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Boeing 737 Production Rate to Increase to Meet Customer Demand

SEATTLE, May 17 /PRNewswire-FirstCall/ -- Boeing (NYSE: BA) today announced that it will increase production rates on the Next-Generation 737 program to 34 airplanes per month in early 2012. The planned rate increase is aimed at satisfying continued strong demand for the Next-Generation 737. In addition, the company continues to study further potential 737 rate increases, given continued customer demand.

"With over 5,200 sold to date, the Next-Generation 737 is the workhorse in our customers' fleets around the world," said Boeing Commercial Airplanes President and CEO Jim Albaugh. "Even through the global economic downturn, our diverse 737 backlog has remained very strong. Increasing the 737 production rate is the right thing to do to meet the growth and fleet replacement needs of our customers."

The current production rate on the 737 program is 31.5 airplanes per month. Suppliers for the 737 program are prepared to support the rate increase. The production rate decision is not expected to have a material impact on 2010 financial results.

"The global economy continues to recover this year and we believe that airlines will return to profitability in 2011," said Randy Tinseth, vice president of Marketing for Boeing Commercial Airplanes. "We believe that there will be an increased demand for airplanes – especially in the market served by the Next-Generation 737 – in 2012 and beyond."

With more than 2,000 unfilled orders from more than 80 customers around the world, the Next-Generation 737 is the newest and most technologically advanced airplane in its class. Airfinance Journal's investors' and operators' poll consistently ranks the Next-Generation 737 as the most preferred airplane in its class due to its wide market base, superior efficiency and lowest operating costs.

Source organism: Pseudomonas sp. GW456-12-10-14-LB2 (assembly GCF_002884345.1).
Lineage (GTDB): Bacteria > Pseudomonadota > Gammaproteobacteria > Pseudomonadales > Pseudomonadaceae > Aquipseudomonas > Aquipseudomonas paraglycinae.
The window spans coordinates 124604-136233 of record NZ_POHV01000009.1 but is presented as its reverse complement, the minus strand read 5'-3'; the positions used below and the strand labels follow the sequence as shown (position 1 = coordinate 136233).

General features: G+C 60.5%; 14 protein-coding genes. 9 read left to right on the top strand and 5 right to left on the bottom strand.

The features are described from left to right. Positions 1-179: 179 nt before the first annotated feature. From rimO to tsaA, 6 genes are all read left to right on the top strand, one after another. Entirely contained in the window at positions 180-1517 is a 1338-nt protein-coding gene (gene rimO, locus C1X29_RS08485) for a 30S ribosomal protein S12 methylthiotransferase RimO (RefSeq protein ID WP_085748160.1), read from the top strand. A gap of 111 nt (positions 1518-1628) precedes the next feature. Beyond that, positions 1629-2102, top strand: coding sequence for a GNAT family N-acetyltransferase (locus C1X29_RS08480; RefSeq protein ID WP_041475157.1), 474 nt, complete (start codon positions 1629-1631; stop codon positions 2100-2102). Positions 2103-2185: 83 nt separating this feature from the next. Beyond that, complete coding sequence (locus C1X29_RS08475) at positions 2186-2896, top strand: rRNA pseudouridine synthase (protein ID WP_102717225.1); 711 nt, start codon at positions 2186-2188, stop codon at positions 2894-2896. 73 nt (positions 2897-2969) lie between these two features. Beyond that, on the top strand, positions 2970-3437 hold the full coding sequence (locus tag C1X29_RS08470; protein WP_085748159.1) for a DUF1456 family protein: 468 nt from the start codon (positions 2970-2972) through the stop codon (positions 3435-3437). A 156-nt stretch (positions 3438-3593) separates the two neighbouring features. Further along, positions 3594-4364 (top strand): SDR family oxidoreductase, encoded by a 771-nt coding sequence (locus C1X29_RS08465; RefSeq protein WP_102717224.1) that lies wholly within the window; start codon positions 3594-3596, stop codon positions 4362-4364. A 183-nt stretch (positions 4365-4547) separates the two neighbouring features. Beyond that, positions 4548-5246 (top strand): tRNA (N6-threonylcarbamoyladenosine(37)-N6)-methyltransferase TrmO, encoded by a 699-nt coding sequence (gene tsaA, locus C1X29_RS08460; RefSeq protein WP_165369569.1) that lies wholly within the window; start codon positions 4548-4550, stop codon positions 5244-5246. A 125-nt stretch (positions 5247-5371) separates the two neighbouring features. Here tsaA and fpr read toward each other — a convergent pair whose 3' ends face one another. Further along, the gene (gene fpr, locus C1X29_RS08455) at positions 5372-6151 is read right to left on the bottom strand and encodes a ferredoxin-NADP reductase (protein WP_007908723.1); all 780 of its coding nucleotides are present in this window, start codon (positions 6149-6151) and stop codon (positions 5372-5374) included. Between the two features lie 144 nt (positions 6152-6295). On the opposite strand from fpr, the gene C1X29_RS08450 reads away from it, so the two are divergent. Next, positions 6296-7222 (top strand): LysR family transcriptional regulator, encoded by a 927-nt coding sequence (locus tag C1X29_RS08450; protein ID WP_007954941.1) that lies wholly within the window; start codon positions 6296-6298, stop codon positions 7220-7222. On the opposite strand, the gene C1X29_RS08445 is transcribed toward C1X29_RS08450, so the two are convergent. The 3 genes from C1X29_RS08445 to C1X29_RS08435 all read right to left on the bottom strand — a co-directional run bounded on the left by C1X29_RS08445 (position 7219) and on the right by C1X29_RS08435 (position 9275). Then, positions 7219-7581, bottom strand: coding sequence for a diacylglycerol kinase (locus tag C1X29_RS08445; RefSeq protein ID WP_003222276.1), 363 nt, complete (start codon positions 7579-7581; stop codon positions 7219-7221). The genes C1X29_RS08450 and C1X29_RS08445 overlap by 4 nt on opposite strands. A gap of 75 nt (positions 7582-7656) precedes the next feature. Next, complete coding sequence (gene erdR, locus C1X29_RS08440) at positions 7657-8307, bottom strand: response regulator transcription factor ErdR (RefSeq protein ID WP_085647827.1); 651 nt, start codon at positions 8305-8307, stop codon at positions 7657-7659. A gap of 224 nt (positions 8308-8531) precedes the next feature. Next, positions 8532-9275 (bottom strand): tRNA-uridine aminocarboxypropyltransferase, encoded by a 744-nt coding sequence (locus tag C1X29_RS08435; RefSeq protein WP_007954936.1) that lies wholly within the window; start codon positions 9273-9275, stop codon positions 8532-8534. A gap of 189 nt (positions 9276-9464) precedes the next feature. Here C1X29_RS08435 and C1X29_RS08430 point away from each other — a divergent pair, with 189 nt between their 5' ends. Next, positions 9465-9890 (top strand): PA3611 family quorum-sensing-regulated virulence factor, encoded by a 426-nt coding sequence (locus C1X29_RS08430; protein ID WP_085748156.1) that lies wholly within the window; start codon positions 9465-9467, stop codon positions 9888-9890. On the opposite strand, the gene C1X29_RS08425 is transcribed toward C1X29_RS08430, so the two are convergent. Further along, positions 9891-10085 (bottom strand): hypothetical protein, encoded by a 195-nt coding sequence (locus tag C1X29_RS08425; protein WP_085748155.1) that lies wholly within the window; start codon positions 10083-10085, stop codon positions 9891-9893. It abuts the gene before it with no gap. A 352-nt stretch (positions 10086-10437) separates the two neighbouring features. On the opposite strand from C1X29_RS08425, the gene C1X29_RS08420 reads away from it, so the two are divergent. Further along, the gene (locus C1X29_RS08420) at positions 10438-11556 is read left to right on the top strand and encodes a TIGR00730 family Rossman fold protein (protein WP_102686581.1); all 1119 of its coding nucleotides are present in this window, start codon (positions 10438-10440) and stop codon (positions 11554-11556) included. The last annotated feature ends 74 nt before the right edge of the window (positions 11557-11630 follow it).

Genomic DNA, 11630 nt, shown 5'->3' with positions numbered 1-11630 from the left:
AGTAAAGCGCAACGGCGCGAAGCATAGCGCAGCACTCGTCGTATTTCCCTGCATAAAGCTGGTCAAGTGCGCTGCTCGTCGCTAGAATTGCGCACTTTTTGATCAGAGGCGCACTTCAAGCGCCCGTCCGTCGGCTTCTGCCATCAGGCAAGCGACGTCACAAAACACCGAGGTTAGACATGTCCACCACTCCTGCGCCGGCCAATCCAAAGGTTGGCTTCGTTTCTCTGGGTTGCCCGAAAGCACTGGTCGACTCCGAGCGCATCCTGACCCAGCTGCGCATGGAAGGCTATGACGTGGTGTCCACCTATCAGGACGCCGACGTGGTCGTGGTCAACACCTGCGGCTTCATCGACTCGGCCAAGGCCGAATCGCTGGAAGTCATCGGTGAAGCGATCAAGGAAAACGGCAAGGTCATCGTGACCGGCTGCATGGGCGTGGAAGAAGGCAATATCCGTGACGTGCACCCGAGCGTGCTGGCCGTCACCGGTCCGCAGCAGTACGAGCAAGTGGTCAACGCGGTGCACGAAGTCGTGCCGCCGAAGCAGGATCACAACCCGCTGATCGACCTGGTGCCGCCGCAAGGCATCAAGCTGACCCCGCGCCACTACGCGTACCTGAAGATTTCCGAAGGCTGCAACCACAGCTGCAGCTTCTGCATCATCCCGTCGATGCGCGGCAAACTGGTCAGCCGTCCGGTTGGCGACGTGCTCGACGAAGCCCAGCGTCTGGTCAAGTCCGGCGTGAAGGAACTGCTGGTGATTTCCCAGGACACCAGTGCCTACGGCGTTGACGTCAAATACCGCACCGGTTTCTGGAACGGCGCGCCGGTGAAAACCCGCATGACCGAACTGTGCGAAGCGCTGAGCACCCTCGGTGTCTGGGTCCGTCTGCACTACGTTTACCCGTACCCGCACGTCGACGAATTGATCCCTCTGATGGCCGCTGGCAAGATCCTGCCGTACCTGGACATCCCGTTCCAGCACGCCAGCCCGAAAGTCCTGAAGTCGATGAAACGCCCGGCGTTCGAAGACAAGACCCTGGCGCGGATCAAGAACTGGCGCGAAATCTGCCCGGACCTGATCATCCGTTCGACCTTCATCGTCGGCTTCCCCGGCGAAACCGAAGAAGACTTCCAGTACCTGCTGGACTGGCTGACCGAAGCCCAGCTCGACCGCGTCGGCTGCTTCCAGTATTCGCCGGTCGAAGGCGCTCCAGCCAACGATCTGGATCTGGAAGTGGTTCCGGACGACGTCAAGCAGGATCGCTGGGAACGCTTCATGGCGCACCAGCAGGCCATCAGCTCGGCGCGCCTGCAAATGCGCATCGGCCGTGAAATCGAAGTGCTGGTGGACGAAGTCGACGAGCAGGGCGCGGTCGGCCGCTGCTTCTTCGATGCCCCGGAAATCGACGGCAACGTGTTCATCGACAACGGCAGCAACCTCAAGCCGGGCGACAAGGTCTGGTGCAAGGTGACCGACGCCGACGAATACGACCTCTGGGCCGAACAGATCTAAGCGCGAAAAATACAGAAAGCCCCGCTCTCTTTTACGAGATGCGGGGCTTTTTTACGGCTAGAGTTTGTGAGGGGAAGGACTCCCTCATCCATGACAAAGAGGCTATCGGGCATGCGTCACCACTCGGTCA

Forward-Looking Information is Subject to Risk and Uncertainty

Certain statements in this report may be "forward-looking" within the meaning of the Private Securities Litigation Reform Act of 1995. Words such as "expects," "intends," "plans," "projects," "believes," "estimates," "targets," "anticipates," and similar expressions are used to identify these forward-looking statements. Forward-looking statements are based upon assumptions about future events that may not prove to be accurate. These statements are not guarantees of future performance and involve risks, uncertainties and assumptions that are difficult to predict. Actual outcomes and results may differ materially from what is expressed or forecasted in these forward-looking statements. As a result, these statements speak to events only as of the date they are made and we undertake no obligation to publicly update or revise any forward-looking statements, whether as a result of new information, future events or otherwise, except as required by federal securities laws. Specific factors that could cause actual results to differ materially from forward-looking statements include, but are not limited to, statements we make regarding our guidance relating to future financial and operating performance, the effect of economic conditions in the United States and globally, and general industry conditions as they may impact us or our customers, as well as the other important factors disclosed previously and from time to time in our other filings with the Securities and Exchange Commission.

Contact:

Marc Birtel, Airplane Program Communications, +1 206-390-4115

Jim Proulx, Boeing Commercial Airplanes Communications, +1 206-766-1393

Investor Relations, +1 312-544-2140

More information: www.boeing.com

SOURCE Boeing